The Ogo is a phone that doesn't make phone calls. Rather, it caters to an array of data-only services including text messaging, instant messaging and e-mailing.
The Ogo's fate at Cingular underscores the dominance of the Treo, BlackBerry and, similar kinds of higher-end wireless devices that cater to mobile professionals and the young and hip. In a now infamous episode, someone hacked the Sidekick of celebrity heiress , then published an A-list of telephone numbers found on the handheld.
The Ogo is a carryover from AT&T Wireless, which Cingular Wireless purchased for $41 billion a few months after AT&T Wireless introduced. For another $18 monthly, subscribers got unlimited ingoing and outgoing messaging using e-mail and IM services from one of three providers: Yahoo, MSN or America Online. Customers could also get access to additional providers for $3 a month each.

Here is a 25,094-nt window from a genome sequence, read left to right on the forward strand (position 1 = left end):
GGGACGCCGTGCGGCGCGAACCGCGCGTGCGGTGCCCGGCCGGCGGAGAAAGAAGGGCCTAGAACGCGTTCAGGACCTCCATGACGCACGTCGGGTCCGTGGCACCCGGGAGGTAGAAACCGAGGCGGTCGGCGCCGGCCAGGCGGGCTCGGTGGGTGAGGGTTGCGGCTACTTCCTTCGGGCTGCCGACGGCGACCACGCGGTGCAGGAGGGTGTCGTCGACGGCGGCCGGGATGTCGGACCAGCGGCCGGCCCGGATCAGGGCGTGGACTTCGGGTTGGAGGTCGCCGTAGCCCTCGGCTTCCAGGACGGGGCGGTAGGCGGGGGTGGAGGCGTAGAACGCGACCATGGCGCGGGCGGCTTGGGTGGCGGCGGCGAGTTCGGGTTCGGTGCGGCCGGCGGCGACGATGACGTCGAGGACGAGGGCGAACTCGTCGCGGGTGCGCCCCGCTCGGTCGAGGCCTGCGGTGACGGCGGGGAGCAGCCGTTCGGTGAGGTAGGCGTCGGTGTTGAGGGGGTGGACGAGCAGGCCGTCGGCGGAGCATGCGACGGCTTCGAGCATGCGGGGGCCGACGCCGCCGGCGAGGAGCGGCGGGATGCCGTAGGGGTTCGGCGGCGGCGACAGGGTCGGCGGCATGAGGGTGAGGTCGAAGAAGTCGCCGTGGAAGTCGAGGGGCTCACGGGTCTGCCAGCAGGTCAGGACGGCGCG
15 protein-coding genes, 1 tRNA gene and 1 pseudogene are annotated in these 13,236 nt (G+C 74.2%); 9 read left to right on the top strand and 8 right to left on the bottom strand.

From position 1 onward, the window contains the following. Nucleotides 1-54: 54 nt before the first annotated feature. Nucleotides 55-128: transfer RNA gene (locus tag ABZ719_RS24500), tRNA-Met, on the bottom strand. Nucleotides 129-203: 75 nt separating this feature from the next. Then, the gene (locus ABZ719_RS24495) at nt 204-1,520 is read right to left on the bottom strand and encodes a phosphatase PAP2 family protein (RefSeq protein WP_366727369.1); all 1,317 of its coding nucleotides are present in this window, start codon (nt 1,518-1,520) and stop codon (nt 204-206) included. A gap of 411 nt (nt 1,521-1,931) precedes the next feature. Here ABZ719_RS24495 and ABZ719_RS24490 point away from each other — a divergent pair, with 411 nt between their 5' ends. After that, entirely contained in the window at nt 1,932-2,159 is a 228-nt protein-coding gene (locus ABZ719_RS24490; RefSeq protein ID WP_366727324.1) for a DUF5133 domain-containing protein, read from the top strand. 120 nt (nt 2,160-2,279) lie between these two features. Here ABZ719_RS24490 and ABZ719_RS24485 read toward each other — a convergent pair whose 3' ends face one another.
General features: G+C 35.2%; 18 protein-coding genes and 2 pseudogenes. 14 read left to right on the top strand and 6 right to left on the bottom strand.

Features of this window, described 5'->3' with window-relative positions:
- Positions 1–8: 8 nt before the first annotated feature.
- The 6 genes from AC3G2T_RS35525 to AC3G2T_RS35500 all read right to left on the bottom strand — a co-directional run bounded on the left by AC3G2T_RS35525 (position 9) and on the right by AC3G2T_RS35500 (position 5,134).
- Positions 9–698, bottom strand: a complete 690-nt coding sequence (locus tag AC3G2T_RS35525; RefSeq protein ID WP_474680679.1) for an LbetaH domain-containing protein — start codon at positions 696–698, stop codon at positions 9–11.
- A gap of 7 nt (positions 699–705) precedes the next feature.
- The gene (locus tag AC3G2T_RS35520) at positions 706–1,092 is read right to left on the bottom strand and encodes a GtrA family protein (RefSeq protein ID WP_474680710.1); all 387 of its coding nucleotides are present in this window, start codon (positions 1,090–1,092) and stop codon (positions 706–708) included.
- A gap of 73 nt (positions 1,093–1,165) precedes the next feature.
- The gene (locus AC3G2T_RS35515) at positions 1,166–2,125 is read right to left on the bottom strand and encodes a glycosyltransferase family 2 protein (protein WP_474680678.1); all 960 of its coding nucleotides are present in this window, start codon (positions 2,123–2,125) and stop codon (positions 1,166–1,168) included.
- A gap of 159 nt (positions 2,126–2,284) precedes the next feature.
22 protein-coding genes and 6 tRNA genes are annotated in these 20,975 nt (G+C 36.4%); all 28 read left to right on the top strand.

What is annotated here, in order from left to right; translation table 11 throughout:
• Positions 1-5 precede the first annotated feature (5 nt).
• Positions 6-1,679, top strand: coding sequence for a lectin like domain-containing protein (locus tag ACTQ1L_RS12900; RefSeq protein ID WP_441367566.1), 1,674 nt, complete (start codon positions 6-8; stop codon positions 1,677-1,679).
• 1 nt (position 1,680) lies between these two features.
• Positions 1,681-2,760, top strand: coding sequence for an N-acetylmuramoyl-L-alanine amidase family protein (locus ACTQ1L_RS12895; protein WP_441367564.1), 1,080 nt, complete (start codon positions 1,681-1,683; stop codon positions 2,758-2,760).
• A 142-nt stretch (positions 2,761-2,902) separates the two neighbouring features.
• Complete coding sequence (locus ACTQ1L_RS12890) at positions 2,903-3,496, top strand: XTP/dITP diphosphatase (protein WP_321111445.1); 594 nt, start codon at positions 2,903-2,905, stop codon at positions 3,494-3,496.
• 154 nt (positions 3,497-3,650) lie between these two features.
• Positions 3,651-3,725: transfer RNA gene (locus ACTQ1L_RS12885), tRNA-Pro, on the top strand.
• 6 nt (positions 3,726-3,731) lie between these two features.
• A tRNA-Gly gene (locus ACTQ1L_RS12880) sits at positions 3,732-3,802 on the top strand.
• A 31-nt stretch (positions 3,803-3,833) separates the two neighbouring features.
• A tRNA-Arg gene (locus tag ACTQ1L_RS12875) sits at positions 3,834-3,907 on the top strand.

"As a data-only device, the Ogo does not fit into Cingular's handset strategy" of offering devices capable of both data applications and phone calling, Cingular said in a statement.